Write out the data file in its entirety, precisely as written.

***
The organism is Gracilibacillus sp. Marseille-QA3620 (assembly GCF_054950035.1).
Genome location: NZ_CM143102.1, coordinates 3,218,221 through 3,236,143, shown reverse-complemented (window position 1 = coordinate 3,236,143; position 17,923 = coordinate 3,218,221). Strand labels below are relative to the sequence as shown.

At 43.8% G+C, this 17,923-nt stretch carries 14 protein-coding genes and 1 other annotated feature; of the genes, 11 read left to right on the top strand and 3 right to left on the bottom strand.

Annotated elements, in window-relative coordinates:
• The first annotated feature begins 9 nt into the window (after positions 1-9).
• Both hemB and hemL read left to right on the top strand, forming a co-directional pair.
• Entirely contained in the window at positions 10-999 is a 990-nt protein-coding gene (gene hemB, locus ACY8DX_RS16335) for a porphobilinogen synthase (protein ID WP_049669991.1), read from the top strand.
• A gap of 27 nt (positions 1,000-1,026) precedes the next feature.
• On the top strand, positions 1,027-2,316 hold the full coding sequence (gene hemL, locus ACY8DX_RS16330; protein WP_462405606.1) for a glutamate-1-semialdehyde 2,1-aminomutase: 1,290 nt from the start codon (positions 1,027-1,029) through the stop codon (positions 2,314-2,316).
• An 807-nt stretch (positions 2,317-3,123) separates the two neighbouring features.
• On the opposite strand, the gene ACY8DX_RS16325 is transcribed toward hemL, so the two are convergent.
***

The organism is Gracilibacillus sp. Marseille-QA3620 (assembly GCF_054950035.1).
Genome location: NZ_CM143102.1, coordinates 3,218,221 through 3,236,143, shown reverse-complemented (window position 1 = coordinate 3,236,143; position 17,923 = coordinate 3,218,221). Strand labels below are relative to the sequence as shown.

At 43.8% G+C, this 17,923-nt stretch carries 14 protein-coding genes and 1 other annotated feature; of the genes, 11 read left to right on the top strand and 3 right to left on the bottom strand.

Annotated elements, in window-relative coordinates:
• The first annotated feature begins 9 nt into the window (after positions 1-9).
• Both hemB and hemL read left to right on the top strand, forming a co-directional pair.
• Entirely contained in the window at positions 10-999 is a 990-nt protein-coding gene (gene hemB, locus ACY8DX_RS16335) for a porphobilinogen synthase (protein ID WP_049669991.1), read from the top strand.
• A gap of 27 nt (positions 1,000-1,026) precedes the next feature.
• On the top strand, positions 1,027-2,316 hold the full coding sequence (gene hemL, locus ACY8DX_RS16330; protein WP_462405606.1) for a glutamate-1-semialdehyde 2,1-aminomutase: 1,290 nt from the start codon (positions 1,027-1,029) through the stop codon (positions 2,314-2,316).
• An 807-nt stretch (positions 2,317-3,123) separates the two neighbouring features.
• On the opposite strand, the gene ACY8DX_RS16325 is transcribed toward hemL, so the two are convergent.